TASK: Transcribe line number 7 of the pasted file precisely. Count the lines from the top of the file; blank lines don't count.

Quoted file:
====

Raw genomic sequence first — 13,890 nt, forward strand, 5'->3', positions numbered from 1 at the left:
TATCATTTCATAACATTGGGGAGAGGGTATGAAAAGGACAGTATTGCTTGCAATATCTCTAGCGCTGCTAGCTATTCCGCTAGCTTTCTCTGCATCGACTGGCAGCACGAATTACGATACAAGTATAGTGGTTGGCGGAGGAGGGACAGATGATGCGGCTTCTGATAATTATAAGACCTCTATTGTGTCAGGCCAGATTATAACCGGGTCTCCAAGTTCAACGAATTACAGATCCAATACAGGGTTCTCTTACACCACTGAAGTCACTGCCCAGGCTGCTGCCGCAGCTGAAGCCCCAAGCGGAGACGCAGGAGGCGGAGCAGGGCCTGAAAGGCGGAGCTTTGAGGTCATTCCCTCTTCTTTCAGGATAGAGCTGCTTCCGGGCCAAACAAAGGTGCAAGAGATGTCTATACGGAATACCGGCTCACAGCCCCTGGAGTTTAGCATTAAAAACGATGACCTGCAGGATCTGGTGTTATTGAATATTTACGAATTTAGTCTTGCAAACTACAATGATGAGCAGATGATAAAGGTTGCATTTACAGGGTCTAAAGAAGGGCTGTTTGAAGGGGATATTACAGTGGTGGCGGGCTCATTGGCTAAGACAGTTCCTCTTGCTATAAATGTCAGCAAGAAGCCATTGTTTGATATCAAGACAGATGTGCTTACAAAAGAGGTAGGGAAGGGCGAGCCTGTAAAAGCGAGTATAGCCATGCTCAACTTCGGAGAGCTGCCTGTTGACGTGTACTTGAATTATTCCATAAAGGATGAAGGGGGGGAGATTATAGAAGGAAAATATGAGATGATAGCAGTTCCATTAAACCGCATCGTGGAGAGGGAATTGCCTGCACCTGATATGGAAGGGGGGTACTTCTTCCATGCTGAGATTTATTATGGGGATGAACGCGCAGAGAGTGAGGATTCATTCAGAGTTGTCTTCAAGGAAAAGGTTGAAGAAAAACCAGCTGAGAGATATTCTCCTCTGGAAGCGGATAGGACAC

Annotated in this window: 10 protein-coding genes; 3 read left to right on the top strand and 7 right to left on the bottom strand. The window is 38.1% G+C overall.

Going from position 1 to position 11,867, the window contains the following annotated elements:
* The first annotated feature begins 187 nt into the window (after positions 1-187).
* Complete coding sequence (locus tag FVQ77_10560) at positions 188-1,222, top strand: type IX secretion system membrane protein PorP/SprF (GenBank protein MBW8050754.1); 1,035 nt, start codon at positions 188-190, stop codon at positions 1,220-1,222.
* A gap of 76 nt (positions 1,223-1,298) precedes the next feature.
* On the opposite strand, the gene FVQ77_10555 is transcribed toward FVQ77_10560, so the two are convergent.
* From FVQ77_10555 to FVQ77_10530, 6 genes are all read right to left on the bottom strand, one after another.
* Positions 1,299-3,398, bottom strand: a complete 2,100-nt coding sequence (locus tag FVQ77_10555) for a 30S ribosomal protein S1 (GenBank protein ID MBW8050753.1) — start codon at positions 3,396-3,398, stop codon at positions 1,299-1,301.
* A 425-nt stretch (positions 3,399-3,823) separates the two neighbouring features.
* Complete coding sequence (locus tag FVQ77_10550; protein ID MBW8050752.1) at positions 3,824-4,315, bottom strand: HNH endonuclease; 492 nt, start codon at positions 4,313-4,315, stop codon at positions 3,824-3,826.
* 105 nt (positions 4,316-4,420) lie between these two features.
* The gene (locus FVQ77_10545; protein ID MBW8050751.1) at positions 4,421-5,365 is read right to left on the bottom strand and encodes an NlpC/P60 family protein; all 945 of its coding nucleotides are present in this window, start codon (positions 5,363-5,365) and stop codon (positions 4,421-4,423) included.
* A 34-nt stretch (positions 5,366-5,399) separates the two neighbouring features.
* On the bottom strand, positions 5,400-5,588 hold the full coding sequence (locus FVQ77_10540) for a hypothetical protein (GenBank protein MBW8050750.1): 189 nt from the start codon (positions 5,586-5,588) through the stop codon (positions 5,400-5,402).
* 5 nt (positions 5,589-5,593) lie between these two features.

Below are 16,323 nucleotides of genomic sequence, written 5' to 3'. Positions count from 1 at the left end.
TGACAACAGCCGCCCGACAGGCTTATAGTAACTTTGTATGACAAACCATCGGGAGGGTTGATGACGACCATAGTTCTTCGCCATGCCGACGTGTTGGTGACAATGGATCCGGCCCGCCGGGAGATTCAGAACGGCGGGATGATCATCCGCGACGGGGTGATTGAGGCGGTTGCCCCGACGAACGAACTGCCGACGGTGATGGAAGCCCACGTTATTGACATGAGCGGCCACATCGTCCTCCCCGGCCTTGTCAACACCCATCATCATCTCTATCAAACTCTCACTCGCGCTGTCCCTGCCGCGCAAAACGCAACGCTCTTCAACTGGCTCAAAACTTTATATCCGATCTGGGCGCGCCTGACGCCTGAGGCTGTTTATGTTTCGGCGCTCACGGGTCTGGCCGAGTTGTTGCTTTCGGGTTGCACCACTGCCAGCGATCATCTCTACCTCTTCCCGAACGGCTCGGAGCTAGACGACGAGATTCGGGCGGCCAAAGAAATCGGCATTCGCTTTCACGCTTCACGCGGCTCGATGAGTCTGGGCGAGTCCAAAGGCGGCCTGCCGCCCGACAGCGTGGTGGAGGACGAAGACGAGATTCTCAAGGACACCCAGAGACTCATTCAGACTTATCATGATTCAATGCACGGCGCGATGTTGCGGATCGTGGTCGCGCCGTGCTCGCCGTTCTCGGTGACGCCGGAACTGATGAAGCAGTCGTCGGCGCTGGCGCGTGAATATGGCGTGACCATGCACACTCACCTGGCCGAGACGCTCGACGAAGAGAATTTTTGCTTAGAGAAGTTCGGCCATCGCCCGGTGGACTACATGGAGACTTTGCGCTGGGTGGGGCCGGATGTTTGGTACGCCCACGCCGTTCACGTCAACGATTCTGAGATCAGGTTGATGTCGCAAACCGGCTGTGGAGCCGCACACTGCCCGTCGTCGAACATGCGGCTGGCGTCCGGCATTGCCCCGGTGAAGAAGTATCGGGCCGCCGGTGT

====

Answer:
* A gap of 76 nt (positions 1,223-1,298) precedes the next feature.